# Can composite numbers be uniquely written as a sum of two squares?

Let $X = a^2 +b^2$ where all the terms are positive integers and $X$ is a composite number and $\gcd(a,b)=1$ . Do there exist positive integers $c$ and $d$ other than $a$ and $b$ such that $X = c^2+d^2$ ?

By Fermat's Two Square Theorem, since $\gcd(a,b) =1$ , all prime factors of $X$ (other than $2$) must be of the form $4k+1$. I can prove that primes of the form $4k+1$ can be uniquely written as a sum of two squares, but can composites also follow the same property?

Any help will be appreciated.
Thanks.

• $65 = 8^2 + 1^2 = 7^2 + 4^2$ – MJD May 16 '16 at 14:57
• So that means it doesn't hold for composites... – Henry May 16 '16 at 14:58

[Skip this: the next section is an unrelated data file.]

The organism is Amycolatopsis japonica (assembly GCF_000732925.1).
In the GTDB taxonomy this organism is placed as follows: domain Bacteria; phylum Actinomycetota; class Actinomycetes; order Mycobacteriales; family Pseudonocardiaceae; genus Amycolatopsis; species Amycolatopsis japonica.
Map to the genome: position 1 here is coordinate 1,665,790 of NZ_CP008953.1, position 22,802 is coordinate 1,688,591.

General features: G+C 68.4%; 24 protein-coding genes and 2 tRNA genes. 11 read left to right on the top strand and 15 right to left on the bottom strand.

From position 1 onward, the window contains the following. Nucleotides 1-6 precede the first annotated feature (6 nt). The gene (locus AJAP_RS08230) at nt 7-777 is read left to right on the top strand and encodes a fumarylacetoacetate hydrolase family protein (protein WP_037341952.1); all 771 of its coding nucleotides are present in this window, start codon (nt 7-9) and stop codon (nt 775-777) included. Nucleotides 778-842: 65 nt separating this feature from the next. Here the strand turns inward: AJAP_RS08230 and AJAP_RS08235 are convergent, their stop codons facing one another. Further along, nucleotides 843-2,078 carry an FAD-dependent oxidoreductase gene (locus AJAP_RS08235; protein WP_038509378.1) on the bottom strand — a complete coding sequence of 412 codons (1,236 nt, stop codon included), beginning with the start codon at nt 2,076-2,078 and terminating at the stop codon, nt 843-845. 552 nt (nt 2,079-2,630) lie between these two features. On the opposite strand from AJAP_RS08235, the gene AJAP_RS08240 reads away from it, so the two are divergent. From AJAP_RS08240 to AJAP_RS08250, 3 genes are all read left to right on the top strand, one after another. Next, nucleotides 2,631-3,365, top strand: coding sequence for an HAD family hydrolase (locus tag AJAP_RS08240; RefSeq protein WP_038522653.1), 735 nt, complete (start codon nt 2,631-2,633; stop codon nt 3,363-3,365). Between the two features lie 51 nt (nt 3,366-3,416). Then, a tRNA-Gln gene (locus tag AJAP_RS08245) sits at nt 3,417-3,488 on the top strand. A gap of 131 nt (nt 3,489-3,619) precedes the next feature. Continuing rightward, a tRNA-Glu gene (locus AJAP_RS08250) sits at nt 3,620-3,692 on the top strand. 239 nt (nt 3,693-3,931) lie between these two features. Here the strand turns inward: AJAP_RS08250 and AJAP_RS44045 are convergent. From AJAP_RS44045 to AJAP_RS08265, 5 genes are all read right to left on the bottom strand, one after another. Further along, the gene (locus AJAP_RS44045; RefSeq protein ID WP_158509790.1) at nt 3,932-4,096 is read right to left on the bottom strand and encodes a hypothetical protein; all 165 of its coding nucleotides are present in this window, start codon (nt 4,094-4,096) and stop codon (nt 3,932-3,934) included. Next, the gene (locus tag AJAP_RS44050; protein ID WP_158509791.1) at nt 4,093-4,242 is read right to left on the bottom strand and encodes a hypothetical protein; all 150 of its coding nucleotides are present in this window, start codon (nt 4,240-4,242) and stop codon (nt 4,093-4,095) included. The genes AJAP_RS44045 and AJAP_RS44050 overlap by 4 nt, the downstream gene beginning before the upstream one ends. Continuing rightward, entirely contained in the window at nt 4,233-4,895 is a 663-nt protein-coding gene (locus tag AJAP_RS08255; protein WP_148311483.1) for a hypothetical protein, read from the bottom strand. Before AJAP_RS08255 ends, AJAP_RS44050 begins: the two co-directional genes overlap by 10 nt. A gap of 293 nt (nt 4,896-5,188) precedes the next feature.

• Not generally. But for $X = 2^kp$ with $p \equiv 1 \pmod{4}$ prime, you have uniqueness, and if by "positive" you mean $> 0$ rather than $\geqslant 0$, then you also have uniqueness for $4^kp^2$. – Daniel Fischer May 16 '16 at 15:03

If $N$ is a product of two numbers of the form $4k+1$, then it usually has at least two representations as a sum of two squares, because:
\begin{align} (a^2+b^2)(c^2+d^2) & = (ac-bd)^2 + (ad+bc)^2 \\ & = (ac+bd)^2 + (ad-bc)^2 \end{align}
\begin{align} 5^4\cdot 13 & = \\ 8125 & = 5^2 + 90^2 \\ & = 27^2 + 86^2 \\ & = 30^2 + 85^2 \\ & = 50^2 + 75^2 \\ & = 58^2 + 69^2 \end{align}
The smallest such example is $25 = 3^2+4^2 = 0^2+5^2$.